December 14th 2019


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Articles from this issue:

COVER STORY A myriad transformations effected by one birth

VICTORIAN POLITICS Andrews hacks away at another way of life and source of jobs

CANBERRA OBSERVED Labor must own up to why it took the thrashing it got

FOREIGN AFFAIRS Hong Kong voters reject Beijing and its proxies

LIFE AND FAMILY On the 30th anniversary of the Convention on the Rights of the Child, how are we doing?

INTERNATIONAL AFFAIRS Brexit: Quintessentially British party politics

OBITUARY Fr Paul Stenhouse: The thoughtful editor for the 'ordinary' reader

OBITUARY Vale David Milne, paragon of loyalty and perseverance

ASIAN AFFAIRS Taiwan and Hong Kong: Pawns in a bigger game

U.S.-CHINA RELATIONS How and why the U.S. should stop financing China's bad actors

HUMOUR You can't stop the music, Paddy

MUSIC 2020 foresight: A musical odyssey

CLASSIC CINEMA North by Northwest: The immaculately produced nightmare

BOOK REVIEW Truncated truths for post-truth times

BOOK REVIEW Food for a summer immersion program

POETRY

LETTERS

THE QUEEN V PELL: A blight on the whole of the criminal justice system

Books promotion page

BEFORE I FORGET:
An Early Memoir

Geoffrey Blainey

$45


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About the book

Before I Forget is the long-awaited memoir from Professor Geoffrey Blainey – Australia’s most significant and popular historian – that tells the story of the first 40 years of his life, from his childhood to his career as historian and writer.

Now in his late-80s, and listed by the National Trust as a “Living Treasure”, in Before I Forget Geoffrey Blainey reflects on his humble beginnings as the son of a Methodist minister and school teacher, one of five children, and a carefree childhood spent in rural Victoria, from Terang to Leongatha, Geelong to Ballarat.

From a young age these places ignited for Blainey a great affection for the Australian landscape, and a deep curiosity in Australia’s history. He longed to travel, and would climb atop the roof of their home to stare out at the Great Dividing Range and imagine the world beyond.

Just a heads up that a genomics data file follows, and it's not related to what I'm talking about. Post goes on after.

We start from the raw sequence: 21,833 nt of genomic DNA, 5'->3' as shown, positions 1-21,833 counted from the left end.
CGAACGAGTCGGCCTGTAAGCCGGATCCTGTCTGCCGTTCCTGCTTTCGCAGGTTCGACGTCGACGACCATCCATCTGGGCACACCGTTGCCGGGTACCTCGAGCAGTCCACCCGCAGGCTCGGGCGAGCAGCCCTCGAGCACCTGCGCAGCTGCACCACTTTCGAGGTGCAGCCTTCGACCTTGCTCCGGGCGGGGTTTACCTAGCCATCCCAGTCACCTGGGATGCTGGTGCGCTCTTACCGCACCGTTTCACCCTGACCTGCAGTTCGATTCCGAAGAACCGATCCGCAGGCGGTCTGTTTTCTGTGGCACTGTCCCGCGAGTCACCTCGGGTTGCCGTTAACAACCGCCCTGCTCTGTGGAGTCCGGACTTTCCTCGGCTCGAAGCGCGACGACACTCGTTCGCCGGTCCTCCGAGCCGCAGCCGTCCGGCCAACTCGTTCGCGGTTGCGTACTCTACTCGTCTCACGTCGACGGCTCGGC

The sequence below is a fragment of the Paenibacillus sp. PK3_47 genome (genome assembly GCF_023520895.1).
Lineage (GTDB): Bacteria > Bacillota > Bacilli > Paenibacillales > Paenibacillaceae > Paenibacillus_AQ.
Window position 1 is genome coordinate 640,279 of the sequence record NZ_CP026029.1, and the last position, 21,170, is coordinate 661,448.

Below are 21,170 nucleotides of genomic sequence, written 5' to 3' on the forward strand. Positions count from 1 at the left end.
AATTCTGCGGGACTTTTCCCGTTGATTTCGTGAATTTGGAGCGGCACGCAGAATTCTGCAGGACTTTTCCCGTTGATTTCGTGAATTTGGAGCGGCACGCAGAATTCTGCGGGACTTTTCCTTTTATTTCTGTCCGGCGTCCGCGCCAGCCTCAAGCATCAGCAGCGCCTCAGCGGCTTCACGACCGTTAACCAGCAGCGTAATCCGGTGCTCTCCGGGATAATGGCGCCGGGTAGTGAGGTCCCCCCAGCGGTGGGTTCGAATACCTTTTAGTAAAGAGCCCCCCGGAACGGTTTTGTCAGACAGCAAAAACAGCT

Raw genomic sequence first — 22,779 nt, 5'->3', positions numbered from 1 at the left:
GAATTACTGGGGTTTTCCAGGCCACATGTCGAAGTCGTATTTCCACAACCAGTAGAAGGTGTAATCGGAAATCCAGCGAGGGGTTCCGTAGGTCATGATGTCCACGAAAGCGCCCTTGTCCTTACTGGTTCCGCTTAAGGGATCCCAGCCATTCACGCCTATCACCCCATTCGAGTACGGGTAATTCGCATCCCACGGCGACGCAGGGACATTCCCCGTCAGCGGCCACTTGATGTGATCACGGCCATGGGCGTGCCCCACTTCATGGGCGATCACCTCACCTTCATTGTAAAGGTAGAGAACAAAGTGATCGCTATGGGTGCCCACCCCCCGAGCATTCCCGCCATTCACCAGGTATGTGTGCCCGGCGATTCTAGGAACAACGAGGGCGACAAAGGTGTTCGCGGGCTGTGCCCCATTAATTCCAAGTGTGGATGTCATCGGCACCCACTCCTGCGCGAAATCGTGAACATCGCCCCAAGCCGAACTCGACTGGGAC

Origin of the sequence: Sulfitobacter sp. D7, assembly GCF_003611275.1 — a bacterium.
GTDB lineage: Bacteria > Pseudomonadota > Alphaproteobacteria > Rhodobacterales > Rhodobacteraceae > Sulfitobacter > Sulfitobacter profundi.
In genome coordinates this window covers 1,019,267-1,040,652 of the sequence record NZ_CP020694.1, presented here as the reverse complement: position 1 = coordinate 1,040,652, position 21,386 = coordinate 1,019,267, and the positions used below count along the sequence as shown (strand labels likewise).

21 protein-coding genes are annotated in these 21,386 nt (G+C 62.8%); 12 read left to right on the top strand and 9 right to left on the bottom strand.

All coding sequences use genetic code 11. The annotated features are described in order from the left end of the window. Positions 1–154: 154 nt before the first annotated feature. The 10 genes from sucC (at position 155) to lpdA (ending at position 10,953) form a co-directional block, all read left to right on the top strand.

His mother created gardens wherever they went and had literary ambitions of her own; his father spent more on books than he could ever afford, and the library travelled with the family. Blainey’s devotion to the Geelong Football Club began in Newtown from where he’d watch his team play at Corio, and as a newsboy he developed an early interest in current affairs, following the dramas and triumphs of World War II and the political careers of local identities John Curtin and Robert Menzies.

With a burning desire to see Sydney but barely a penny to his name, he hitched there with a schoolfriend to see the harbour that greeted the First Fleet, and visited the national theatre of Parliament House on the way home to see Billy Hughes, J.T. Lang, Arty Fadden, Arthur Calwell, Enid Lyons and hero Ben Chifley in action.

The course of Blainey’s life changed when he was awarded a scholarship to board at Wesley College in Melbourne – an opportunity that instilled in him a great love of learning, under the tutelage of a group of inspiring teachers. This flourished further at the University of Melbourne, first as a wide-eyed student at Queen’s Collage, where he was lectured by Manning Clarke, and later as a professor of history. Later he and Manning Clarke became great friends, both sitting on the Whitlam government’s new Literature Board.

Hours spent at Melbourne’s State Library as a student poring over the country’s old newspapers cemented his calling to become a professional historian. Like Clarke, Blainey has always been compelled to visit the places of our historical interest, including places of archaeological and indigenous significance. Now the author of over 40 books, Geoffrey Blainey claims he has discovered Australia’s history his own way – and is still learning.

Warm, insightful and lyrically written, Before I Forget recounts the experiences and influences that have shaped the astonishing mind of Australia’s most loved historian. But in this book Blainey has given us something more – a fascinating and affectionate social history in and of itself.

Before I Forget makes clear how Blainey’s unique body of work was, and is, crucial to publicising the rising wave of clashing ideas throughout Australian intellectual life.” – The Australian


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